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UK Banks Need to Raise $38 Billion: Bank of England

The Bank of England
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The Bank of England

U.K. banks will be need to raise an extra 25 billion pounds ($38 billion), the Bank of England's Financial Policy Committee (FPC) said on Wednesday, detailing the capital shortfall facing the country's financial institutions.

The committee's findings included prescriptions for a number of institutions to further increase capital buffers to reflect a proper valuation of their assets.

Over the next three years, high-risk loan portfolios, including exposure to the country's commercial real estate and vulnerable euro-area economies, could exceed existing provisions by around 30 billion pounds, it said in the press release.

Future conduct costs could exceed the current amount by 10 billion pounds and a "more prudent" approach to risk-weighting their assets would also cost 12 billion pounds, it said.

"Taken together, the effect of these three adjustments would be equivalent to around a 50 billion pound reduction in the regulatory capital of the major U.K. banks and building societies," the FPC said in the statement.

The FPC added that banks should achieve a capital ratio of at least 7 percent of their risk-weighted assets by end 2013.

"Some banks, even after the adjustments described above, have capital ratios in excess of 7 percent; for those that do not, the aggregate capital shortfall at end 2012 was around 25 billion [pounds]," it said.

It did not disclose the names of specific banks which had already achieved these ratios.

Shares of RBS and Lloyds, still both part-owned by the U.K. taxpayer, both traded higher by 0.17 percent and 2.833 percent respectively after the news. Barclays' stock rose 1.27 percent.

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Beforehand, expectations had been for the committee to force banks to raise anything from around 24 to 60 billion pounds in extra capital.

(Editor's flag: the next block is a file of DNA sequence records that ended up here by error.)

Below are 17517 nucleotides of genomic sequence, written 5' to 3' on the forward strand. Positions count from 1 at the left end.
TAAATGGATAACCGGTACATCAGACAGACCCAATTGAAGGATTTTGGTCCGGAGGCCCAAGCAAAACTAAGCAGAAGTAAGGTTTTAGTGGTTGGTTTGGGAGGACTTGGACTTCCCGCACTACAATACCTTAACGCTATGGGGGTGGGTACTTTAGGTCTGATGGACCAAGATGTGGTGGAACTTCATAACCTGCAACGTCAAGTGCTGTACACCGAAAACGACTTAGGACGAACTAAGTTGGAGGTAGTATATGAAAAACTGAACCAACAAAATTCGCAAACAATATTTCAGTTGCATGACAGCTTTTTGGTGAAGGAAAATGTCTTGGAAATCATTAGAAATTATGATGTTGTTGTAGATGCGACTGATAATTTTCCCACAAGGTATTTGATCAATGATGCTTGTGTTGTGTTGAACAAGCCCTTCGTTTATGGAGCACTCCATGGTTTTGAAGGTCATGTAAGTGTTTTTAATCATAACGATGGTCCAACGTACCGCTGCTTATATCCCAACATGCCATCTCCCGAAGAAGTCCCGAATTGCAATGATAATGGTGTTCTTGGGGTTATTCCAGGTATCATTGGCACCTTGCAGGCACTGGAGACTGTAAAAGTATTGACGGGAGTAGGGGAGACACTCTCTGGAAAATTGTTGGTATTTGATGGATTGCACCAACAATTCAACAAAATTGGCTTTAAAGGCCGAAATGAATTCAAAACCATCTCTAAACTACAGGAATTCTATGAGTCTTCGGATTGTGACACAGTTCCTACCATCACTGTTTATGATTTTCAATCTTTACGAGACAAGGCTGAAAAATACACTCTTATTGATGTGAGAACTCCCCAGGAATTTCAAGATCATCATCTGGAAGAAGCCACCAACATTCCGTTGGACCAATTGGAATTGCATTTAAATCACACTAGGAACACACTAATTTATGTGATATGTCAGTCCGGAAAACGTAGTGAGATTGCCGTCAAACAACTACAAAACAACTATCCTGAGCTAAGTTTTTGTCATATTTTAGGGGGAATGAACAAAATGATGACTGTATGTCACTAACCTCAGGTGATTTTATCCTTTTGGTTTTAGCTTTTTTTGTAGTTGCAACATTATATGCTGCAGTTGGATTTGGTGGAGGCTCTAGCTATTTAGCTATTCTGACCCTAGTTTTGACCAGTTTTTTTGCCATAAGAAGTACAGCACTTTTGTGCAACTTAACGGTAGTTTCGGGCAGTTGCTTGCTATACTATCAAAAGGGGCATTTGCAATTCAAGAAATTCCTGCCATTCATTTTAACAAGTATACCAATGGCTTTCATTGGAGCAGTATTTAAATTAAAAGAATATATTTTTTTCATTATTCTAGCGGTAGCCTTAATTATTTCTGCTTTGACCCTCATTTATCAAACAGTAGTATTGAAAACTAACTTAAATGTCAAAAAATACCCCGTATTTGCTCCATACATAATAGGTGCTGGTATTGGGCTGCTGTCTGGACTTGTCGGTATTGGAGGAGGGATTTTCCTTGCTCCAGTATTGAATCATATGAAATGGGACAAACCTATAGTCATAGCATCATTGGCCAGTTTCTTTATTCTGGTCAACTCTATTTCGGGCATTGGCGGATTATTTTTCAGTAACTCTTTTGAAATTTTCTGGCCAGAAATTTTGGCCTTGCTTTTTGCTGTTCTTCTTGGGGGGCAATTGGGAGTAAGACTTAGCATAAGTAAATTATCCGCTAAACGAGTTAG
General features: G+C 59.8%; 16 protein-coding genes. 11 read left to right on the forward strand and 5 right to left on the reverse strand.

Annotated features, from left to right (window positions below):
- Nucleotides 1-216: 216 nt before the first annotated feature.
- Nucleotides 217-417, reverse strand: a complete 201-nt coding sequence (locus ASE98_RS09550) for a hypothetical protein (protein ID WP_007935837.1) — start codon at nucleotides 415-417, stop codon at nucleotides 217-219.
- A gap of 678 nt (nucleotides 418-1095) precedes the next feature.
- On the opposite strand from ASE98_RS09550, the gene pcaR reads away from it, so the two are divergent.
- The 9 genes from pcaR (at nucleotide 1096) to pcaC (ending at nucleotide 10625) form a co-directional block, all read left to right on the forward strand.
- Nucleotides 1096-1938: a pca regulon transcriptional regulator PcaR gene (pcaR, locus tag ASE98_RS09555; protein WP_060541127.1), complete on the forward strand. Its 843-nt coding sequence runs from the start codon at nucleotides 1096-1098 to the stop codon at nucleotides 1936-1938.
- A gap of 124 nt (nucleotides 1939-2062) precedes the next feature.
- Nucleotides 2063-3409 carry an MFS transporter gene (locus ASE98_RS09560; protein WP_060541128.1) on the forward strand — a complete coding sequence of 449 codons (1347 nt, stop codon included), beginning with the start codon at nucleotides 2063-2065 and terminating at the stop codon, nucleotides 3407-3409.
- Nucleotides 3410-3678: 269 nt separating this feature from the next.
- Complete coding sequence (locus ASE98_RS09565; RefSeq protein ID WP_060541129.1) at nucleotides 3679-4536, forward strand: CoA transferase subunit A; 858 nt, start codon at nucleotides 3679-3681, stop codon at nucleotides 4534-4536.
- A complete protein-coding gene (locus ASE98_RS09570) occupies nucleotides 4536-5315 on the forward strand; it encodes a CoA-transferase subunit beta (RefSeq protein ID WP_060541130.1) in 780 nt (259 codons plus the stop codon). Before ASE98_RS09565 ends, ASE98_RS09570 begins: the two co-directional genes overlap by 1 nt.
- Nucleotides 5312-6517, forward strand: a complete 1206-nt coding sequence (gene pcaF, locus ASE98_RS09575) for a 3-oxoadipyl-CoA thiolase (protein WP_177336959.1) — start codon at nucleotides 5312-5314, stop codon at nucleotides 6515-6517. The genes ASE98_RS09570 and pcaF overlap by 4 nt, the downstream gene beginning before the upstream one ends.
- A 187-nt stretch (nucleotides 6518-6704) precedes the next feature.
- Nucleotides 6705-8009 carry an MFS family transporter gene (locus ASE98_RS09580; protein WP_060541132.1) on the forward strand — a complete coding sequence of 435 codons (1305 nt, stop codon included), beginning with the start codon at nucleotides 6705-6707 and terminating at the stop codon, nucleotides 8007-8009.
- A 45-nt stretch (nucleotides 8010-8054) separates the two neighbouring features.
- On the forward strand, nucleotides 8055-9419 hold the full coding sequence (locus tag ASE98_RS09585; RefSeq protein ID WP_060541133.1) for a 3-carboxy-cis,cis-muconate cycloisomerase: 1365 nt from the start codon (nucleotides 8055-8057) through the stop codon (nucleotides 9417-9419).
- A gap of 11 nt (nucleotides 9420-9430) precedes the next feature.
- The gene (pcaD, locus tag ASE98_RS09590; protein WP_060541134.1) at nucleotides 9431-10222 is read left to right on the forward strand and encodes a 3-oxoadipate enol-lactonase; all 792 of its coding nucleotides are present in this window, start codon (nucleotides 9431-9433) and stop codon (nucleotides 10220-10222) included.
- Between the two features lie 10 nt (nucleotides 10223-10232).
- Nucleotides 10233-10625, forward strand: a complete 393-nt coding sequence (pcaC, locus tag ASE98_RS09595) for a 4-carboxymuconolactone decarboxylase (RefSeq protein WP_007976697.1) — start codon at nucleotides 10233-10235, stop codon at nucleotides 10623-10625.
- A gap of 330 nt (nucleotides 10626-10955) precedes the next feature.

"That actually looks like a fairly sensible number", Bill Blain, senior fixed income broker at Mint Partners said after the announcement. Banks having too much money could be more of a problem than having too little, he said, as it meant that banks were not lending it to companies.

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Critics hit back at the potential ruling even before Wednesday's announcement.

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The whole apparatus of bank capital regulation which has done so much to make the banking system more opaque should be abandoned, according to a new report by the Institute for Economic Affairs.

"Swathes of complex capital regulation have made banking riskier," it said. "Attempts by the British government to require large banks to hold very high levels of capital are misguided."

Aside from this ruling, a flurry of recent banking reports have emerged since the financial crisis.

The Vickers Commission in the U.K., the European Banking Authority and the Liikanen Commission report have all detailed future plans whilst muddying the waters for investors. The Basel III banking regulation is due to be phased in over the next few years which will give banks new rules on capital requirements, leveraging and liquidity.

Paul Donovan, global economist at UBS told CNBC Wednesday that U.K. banks have been busying themselves with raising more capital but are still not up to the level shown by their U.S. counterparts.

"This [report] is not going to lead to negative bank lending but it's creating a slower pace of bank lending than would be considered normal," he said before the announcement.

By CNBC.com's Matt Clinch

Banks